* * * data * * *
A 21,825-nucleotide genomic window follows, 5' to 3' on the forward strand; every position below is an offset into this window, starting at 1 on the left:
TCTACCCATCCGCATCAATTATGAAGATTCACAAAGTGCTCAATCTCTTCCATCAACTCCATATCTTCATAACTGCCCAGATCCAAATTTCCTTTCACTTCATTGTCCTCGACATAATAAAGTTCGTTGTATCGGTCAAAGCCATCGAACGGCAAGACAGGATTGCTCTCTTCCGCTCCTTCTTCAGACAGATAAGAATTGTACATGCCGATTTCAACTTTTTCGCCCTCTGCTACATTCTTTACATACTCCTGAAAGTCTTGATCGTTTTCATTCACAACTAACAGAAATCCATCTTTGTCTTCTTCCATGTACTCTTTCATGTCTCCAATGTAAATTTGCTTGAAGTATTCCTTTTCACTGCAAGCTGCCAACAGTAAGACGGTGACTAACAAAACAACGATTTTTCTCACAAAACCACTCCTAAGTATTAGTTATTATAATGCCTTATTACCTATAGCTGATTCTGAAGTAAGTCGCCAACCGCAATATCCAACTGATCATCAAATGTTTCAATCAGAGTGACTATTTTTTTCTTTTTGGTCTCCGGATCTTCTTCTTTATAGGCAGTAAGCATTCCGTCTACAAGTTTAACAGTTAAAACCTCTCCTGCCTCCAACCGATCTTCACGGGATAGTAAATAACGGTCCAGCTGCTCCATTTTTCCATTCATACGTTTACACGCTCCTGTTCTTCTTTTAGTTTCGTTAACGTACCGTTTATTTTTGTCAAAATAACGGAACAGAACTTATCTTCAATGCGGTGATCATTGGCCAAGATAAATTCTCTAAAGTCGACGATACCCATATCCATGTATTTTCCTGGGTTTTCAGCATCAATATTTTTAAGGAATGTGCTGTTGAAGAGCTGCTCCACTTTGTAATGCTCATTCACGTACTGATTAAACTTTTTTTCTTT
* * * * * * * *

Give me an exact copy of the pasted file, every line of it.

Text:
A 21,825-nucleotide genomic window follows, 5' to 3' on the forward strand; every position below is an offset into this window, starting at 1 on the left:
TCTACCCATCCGCATCAATTATGAAGATTCACAAAGTGCTCAATCTCTTCCATCAACTCCATATCTTCATAACTGCCCAGATCCAAATTTCCTTTCACTTCATTGTCCTCGACATAATAAAGTTCGTTGTATCGGTCAAAGCCATCGAACGGCAAGACAGGATTGCTCTCTTCCGCTCCTTCTTCAGACAGATAAGAATTGTACATGCCGATTTCAACTTTTTCGCCCTCTGCTACATTCTTTACATACTCCTGAAAGTCTTGATCGTTTTCATTCACAACTAACAGAAATCCATCTTTGTCTTCTTCCATGTACTCTTTCATGTCTCCAATGTAAATTTGCTTGAAGTATTCCTTTTCACTGCAAGCTGCCAACAGTAAGACGGTGACTAACAAAACAACGATTTTTCTCACAAAACCACTCCTAAGTATTAGTTATTATAATGCCTTATTACCTATAGCTGATTCTGAAGTAAGTCGCCAACCGCAATATCCAACTGATCATCAAATGTTTCAATCAGAGTGACTATTTTTTTCTTTTTGGTCTCCGGATCTTCTTCTTTATAGGCAGTAAGCATTCCGTCTACAAGTTTAACAGTTAAAACCTCTCCTGCCTCCAACCGATCTTCACGGGATAGTAAATAACGGTCCAGCTGCTCCATTTTTCCATTCATACGTTTACACGCTCCTGTTCTTCTTTTAGTTTCGTTAACGTACCGTTTATTTTTGTCAAAATAACGGAACAGAACTTATCTTCAATGCGGTGATCATTGGCCAAGATAAATTCTCTAAAGTCGACGATACCCATATCCATGTATTTTCCTGGGTTTTCAGCATCAATATTTTTAAGGAATGTGCTGTTGAAGAGCTGCTCCACTTTGTAATGCTCATTCACGTACTGATTAAACTTTTTTTCTTT